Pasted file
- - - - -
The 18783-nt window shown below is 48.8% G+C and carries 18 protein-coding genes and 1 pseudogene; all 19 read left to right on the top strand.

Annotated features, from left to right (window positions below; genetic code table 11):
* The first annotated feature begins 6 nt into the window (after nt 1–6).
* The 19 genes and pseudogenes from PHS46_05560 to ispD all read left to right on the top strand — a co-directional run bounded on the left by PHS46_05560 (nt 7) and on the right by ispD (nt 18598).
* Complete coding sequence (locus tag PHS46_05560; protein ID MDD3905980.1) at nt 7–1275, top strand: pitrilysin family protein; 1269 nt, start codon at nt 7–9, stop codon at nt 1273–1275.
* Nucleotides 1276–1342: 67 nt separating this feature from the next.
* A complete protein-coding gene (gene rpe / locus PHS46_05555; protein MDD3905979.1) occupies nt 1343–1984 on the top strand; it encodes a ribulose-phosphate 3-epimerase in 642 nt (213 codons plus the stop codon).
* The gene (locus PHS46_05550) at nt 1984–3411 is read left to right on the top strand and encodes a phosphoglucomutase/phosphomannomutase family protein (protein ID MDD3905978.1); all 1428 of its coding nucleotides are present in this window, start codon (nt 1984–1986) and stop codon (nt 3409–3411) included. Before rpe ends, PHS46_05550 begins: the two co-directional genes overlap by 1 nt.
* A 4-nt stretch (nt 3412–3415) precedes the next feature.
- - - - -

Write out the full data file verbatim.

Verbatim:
The 18783-nt window shown below is 48.8% G+C and carries 18 protein-coding genes and 1 pseudogene; all 19 read left to right on the top strand.

Annotated features, from left to right (window positions below; genetic code table 11):
* The first annotated feature begins 6 nt into the window (after nt 1–6).
* The 19 genes and pseudogenes from PHS46_05560 to ispD all read left to right on the top strand — a co-directional run bounded on the left by PHS46_05560 (nt 7) and on the right by ispD (nt 18598).
* Complete coding sequence (locus tag PHS46_05560; protein ID MDD3905980.1) at nt 7–1275, top strand: pitrilysin family protein; 1269 nt, start codon at nt 7–9, stop codon at nt 1273–1275.
* Nucleotides 1276–1342: 67 nt separating this feature from the next.
* A complete protein-coding gene (gene rpe / locus PHS46_05555; protein MDD3905979.1) occupies nt 1343–1984 on the top strand; it encodes a ribulose-phosphate 3-epimerase in 642 nt (213 codons plus the stop codon).
* The gene (locus PHS46_05550) at nt 1984–3411 is read left to right on the top strand and encodes a phosphoglucomutase/phosphomannomutase family protein (protein ID MDD3905978.1); all 1428 of its coding nucleotides are present in this window, start codon (nt 1984–1986) and stop codon (nt 3409–3411) included. Before rpe ends, PHS46_05550 begins: the two co-directional genes overlap by 1 nt.
* A 4-nt stretch (nt 3412–3415) precedes the next feature.